"Many works have been published in defence of polygamy even by writers professing Christianity. Bernardo Ochinus, General of the Order of Capuchins, published, about the middle of the sixteenth century, dialogues in favour of the practice, and about the same time appeared a treatise on behalf of a plurality of wives; the author, whose real name was Lysarus, having assumed the pseudo one of Theophilus Aleuthes.

"Selden proves, in his `Uxor Hebraica,' that polygamy was allowed not only among the Jews, but likewise arnong all other nations. "But the most distinguished defender of polygamy was the celebrated John Milton, who, in his A Treatise on Christian Doctrine, (p.237 et seq.) after quoting various passages from the Bible in defence of the practice, says, `Moreover, God, in an allegorical fiction (Ezekiel, xxiii), represents Himself as having espoused two wives, Aholah and Aholiah, a mode of speaking which Jehavoh would by no means have employed,

especially at such length even in a parable, nor, indeed, have taken upon himself such a character at all, if the practice which it implied had been intrinsically dishonourable or shameful.' "On what grounds, then, can a practice be considered as so dishonourable or shameful which is prohibited to no one even under the Gospel; for that dispensation annuls none of the merely civil regulations which existed previously to its introduction ...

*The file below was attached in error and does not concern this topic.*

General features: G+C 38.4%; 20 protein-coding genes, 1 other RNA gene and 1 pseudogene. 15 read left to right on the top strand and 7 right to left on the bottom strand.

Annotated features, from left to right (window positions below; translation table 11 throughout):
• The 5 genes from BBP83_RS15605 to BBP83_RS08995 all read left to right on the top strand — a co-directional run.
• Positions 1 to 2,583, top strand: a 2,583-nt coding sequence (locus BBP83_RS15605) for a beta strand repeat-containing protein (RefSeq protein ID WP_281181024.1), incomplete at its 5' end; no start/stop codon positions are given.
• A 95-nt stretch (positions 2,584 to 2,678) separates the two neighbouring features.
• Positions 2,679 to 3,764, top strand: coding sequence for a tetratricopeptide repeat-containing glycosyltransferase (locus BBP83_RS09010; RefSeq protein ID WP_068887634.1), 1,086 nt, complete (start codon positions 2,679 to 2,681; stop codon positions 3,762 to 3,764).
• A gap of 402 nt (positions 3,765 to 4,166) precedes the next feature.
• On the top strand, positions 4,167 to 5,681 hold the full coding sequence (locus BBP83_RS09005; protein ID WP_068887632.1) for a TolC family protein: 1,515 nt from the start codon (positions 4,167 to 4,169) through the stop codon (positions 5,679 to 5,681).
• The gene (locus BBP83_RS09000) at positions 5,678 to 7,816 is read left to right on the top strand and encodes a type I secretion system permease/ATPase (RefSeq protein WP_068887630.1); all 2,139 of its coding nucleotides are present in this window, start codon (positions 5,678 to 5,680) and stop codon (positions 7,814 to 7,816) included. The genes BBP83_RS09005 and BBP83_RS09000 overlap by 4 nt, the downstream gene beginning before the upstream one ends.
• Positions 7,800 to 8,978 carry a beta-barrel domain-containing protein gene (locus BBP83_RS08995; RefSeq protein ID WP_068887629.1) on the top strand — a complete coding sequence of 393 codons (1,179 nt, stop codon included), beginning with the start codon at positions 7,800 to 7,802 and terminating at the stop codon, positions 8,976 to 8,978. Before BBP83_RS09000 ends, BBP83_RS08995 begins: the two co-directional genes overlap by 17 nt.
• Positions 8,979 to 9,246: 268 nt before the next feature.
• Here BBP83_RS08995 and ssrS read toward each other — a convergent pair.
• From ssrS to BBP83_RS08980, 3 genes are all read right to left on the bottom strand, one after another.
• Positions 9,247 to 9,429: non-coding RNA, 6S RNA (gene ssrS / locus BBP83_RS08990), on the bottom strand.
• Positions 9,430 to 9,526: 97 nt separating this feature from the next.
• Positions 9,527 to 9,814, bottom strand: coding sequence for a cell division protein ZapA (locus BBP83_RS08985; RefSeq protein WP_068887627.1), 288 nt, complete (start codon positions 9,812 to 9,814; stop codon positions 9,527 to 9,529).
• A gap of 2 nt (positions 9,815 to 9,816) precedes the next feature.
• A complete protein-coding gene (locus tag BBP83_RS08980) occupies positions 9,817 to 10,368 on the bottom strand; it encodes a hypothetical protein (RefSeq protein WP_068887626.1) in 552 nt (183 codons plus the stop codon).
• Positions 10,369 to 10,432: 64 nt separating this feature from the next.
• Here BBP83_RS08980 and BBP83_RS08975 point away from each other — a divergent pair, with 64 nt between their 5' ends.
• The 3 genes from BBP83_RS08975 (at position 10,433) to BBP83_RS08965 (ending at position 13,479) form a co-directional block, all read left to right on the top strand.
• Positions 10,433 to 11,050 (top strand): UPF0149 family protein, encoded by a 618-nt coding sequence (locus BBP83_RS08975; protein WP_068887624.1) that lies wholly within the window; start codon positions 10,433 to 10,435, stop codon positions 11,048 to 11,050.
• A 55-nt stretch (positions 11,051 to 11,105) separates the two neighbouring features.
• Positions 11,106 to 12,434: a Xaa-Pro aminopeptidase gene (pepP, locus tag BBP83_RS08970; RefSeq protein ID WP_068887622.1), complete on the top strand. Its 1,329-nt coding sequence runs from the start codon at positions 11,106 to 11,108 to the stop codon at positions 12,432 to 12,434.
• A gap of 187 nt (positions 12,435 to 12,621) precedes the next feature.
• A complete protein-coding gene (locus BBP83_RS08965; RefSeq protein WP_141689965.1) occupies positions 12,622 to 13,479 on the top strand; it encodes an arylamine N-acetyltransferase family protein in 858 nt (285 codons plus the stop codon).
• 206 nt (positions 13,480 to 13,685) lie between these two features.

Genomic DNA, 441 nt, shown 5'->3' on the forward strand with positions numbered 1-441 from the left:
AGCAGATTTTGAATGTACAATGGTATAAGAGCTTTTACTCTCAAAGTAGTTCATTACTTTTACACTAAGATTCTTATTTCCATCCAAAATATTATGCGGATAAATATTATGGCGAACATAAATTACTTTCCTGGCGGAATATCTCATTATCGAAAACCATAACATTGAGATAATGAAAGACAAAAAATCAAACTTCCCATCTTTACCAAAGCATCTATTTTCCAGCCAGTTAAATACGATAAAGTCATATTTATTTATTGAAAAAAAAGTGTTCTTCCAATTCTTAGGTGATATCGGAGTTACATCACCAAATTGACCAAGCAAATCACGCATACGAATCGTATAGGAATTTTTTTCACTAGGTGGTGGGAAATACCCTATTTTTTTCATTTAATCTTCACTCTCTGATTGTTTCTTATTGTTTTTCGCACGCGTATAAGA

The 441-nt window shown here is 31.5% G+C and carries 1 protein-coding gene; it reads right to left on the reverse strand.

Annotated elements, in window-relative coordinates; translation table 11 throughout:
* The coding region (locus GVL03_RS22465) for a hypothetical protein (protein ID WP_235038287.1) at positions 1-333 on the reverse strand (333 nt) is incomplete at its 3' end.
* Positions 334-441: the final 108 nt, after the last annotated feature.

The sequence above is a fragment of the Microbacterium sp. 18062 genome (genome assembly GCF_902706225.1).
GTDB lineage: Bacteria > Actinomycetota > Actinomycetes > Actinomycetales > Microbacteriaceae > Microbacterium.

"Lastly, I argue as follows, from Hebrews, xiii. v.4:- Polygamy is either marriage, fornication or adultery. The Apostle recognises no fourth state. Reverence for so many patriarchs who were polygamists will, I trust, deter every one from considering it as fornication or adultery, for `wheremongers and adulterers God will judge,' whereas the patriarchs were the objects of his especial favour, as he himself witnesses.

If, then, polygamy be marriage properly so called, it is also lawful and honourable: according to the same Apostle., ` marriage is honourable in all and the bed underfiled.' " (An Apology for Mohammed and the Koran, pp.157-159) John Milton has earlier written in the same book (A Treatise On Christian Doctrine) as follows:-

"In the definition which I have given (i.e. of marriage) I have not said, in compliance with the common opinion, `of one man with one woman,' lest I should by implication charge the holy patriarchs and pillars of our faith, Abraham, and the others who had more than one wife at the same titnc, with habitual fornicahon and adultery, lest I should be forced to exclude from the sanctuary of God as spurious the holy offspring which sprang from them, yea, the whole of the sons of Israel, for whom the sanctuary itself was made.

For it is said (Deut. 23:2): `A bastard shall not enter into the congregation of Jehovah, even to his tenth generation.' Either, therefore, polygamy is a true marriage or all children born in that state are spurious; which would include the whole race of Jacob, the twelve holy tribes chosen by God.

But as such an assertion would be absurd in the extreme, not to say impious, and as it is the height of injustice, as well as an example of most dangerous tendency in religion, `to account as sin what is not such in reality,' it appears true that, so far from the question respecting the lawfulness of polygamy being trivial, it is of the highest importance that it should be decided." (pp.231-232)

Adapted from the book: "Why Polygamy is Allowed in Islam?" by: "al-Hajj Ahmad H. Sheriff"